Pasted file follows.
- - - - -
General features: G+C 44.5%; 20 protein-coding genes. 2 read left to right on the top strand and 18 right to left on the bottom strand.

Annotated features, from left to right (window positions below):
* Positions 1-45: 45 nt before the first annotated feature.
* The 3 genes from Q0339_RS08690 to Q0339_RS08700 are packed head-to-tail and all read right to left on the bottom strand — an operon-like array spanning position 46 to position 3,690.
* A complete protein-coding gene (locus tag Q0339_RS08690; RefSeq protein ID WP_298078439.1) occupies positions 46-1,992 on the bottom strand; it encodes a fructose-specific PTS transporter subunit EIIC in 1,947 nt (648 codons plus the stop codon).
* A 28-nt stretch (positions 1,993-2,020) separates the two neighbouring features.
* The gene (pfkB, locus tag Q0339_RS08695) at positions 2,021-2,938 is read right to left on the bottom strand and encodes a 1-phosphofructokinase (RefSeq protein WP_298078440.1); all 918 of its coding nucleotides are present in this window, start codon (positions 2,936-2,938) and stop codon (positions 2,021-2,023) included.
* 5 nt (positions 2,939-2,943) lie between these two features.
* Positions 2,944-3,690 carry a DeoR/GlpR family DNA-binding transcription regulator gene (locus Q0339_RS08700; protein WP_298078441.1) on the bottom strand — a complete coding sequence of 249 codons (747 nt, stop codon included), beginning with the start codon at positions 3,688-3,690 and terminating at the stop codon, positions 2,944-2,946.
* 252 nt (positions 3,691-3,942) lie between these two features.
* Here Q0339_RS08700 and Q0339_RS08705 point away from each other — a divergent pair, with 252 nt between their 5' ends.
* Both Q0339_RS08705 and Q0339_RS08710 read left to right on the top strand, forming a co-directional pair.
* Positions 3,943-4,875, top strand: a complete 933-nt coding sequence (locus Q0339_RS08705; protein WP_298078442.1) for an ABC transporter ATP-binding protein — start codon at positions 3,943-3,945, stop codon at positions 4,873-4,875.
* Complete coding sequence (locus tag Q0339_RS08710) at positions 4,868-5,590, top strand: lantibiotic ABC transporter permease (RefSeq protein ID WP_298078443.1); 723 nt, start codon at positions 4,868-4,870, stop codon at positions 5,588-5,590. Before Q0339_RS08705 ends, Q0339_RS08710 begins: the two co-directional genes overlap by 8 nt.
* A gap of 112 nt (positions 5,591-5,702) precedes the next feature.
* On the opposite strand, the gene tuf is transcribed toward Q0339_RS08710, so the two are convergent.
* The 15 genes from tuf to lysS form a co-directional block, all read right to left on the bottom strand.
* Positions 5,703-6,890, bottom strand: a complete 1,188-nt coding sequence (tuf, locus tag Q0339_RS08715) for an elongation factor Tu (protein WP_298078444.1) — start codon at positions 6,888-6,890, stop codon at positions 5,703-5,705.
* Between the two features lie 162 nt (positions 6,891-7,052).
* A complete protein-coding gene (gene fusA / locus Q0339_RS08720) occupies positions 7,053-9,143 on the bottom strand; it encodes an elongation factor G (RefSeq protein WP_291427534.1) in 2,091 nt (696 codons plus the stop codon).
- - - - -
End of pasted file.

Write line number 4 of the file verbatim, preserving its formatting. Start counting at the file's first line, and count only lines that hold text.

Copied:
* The 3 genes from Q0339_RS08690 to Q0339_RS08700 are packed head-to-tail and all read right to left on the bottom strand — an operon-like array spanning position 46 to position 3,690.